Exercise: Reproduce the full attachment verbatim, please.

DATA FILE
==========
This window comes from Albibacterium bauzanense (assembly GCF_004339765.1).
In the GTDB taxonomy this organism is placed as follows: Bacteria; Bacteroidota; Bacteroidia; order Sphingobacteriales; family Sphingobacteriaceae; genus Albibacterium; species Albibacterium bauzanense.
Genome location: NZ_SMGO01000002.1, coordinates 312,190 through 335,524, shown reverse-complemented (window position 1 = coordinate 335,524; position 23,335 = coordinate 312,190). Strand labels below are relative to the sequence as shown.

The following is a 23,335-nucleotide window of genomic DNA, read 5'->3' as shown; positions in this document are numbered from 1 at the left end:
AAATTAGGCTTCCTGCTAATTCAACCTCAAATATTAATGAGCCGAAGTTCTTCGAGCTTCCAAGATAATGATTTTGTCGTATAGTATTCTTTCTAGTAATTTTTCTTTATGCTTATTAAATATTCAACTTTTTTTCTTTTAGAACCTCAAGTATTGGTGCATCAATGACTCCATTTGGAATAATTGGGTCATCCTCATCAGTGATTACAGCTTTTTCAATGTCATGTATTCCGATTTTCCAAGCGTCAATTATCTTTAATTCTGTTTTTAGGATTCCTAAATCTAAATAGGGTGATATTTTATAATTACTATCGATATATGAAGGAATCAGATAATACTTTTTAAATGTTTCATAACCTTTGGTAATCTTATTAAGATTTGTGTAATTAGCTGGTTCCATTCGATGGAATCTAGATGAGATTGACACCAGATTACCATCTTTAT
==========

This window comes from Albibacterium bauzanense (assembly GCF_004339765.1).
In the GTDB taxonomy this organism is placed as follows: Bacteria; Bacteroidota; Bacteroidia; order Sphingobacteriales; family Sphingobacteriaceae; genus Albibacterium; species Albibacterium bauzanense.
Genome location: NZ_SMGO01000002.1, coordinates 312,190 through 335,524, shown reverse-complemented (window position 1 = coordinate 335,524; position 23,335 = coordinate 312,190). Strand labels below are relative to the sequence as shown.

The following is a 23,335-nucleotide window of genomic DNA, read 5'->3' as shown; positions in this document are numbered from 1 at the left end:
AAATTAGGCTTCCTGCTAATTCAACCTCAAATATTAATGAGCCGAAGTTCTTCGAGCTTCCAAGATAATGATTTTGTCGTATAGTATTCTTTCTAGTAATTTTTCTTTATGCTTATTAAATATTCAACTTTTTTTCTTTTAGAACCTCAAGTATTGGTGCATCAATGACTCCATTTGGAATAATTGGGTCATCCTCATCAGTGATTACAGCTTTTTCAATGTCATGTATTCCGATTTTCCAAGCGTCAATTATCTTTAATTCTGTTTTTAGGATTCCTAAATCTAAATAGGGTGATATTTTATAATTACTATCGATATATGAAGGAATCAGATAATACTTTTTAAATGTTTCATAACCTTTGGTAATCTTATTAAGATTTGTGTAATTAGCTGGTTCCATTCGATGGAATCTAGATGAGATTGACACCAGATTACCATCTTTAT